- Establish a nightly ‘wind down’ routine with your child or adolescent. Why? Having a nightly routine in the lead-up to bedtime can help children and adolescents unwind and cues their brains into knowing that it’s nearly time to sleep. As part of this wind down routine, create a calm environment and replace device usage in the hour before bed with a relaxing routine. This can help to reduce stress and anxiety, making it easier to feel sleepy.
Limit exposure to bright light Why? Children and adolescents body clocks are sensitive to light, in particular blue light, reducing the amount of ‘sleep hormones’ that are released around bedtime. Lower the brightness on devices in the evening hours and use applications that block out blue light on phones and tablets if your child is going to be using a device.
- Model good behaviours Why? It is much easier to change your child’s behaviour if a group approach is taken. Children and adolescents learn by observing the behaviour of others (parents, siblings) - model healthy sleep and technology use behaviours and make it a family effort by involving siblings.
What are other factors that might be disturbing sleep in children and adolescents?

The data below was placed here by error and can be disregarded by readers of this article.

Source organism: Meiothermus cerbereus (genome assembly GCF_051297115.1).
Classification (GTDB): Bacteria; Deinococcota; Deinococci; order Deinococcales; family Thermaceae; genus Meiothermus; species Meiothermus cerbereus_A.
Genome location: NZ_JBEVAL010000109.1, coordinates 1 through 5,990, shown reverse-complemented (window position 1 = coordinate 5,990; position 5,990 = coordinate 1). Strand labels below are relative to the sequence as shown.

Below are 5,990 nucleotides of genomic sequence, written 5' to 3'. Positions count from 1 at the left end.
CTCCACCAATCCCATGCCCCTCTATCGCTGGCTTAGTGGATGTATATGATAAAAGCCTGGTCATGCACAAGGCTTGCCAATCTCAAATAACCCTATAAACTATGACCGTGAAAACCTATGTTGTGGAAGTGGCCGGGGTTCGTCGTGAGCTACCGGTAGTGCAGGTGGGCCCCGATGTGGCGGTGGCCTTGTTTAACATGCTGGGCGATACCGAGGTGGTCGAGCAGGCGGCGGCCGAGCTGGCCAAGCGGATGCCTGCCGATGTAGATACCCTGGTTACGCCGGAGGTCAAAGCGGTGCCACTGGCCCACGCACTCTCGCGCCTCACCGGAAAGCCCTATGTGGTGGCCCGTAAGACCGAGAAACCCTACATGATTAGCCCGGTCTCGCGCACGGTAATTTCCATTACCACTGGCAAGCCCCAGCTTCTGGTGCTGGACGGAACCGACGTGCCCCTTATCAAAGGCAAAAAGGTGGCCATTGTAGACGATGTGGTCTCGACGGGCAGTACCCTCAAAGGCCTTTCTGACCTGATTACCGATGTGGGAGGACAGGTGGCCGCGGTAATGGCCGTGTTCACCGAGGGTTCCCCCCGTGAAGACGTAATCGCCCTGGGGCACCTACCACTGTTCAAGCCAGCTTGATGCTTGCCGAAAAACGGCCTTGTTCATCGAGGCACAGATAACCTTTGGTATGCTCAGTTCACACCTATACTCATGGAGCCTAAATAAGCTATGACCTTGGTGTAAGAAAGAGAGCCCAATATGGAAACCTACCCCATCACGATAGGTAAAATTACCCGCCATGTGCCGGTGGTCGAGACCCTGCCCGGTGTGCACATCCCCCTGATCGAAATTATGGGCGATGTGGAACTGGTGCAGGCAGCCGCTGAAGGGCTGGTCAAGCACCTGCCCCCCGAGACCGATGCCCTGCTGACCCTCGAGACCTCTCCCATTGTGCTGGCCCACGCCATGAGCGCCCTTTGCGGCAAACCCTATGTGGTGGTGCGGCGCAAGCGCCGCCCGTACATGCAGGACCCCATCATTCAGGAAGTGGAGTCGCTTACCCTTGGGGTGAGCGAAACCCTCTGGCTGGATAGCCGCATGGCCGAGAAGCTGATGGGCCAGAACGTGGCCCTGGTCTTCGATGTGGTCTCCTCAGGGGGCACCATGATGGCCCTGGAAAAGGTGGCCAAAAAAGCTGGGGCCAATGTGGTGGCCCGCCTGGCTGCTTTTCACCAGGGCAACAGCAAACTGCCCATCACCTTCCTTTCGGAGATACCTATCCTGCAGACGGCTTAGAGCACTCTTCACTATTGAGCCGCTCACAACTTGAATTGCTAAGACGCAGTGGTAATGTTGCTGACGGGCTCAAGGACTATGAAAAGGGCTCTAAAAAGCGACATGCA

Children’s and adolescents sleep may be disturbed by breathing problems during the night, often associated with snoring. This is termed Sleep Apnoea (9). There are also good sleep habits, known as Sleep Hygiene (10), that can improve sleep. For a discussion of sleep hygiene and the range of other sleep problems and disorders that may affect children and adolescents. (10), (11).
If you are concerned about your child’s sleep patterns, please access the below resources below or visit a GP.
Other useful links:
- (2) Body Clock
- (3) Anxiety and Sleep
- (4) How much sleep do you really need?
- (5) Depression and Sleep
- (6) ADHD and Sleep
- (7) Behavioural Sleep Problems in School Aged Children
- (8) Delayed Sleep-Wake Phase Disorder (DWSPD)
- (9) Childhood Snoring and Sleep Apnoea
- (10) Sleep Hygiene: Good Sleep Habits
- (10) Sleep Tips for Children
- (11) Sleep Problems and Sleep Disorders in School Aged Children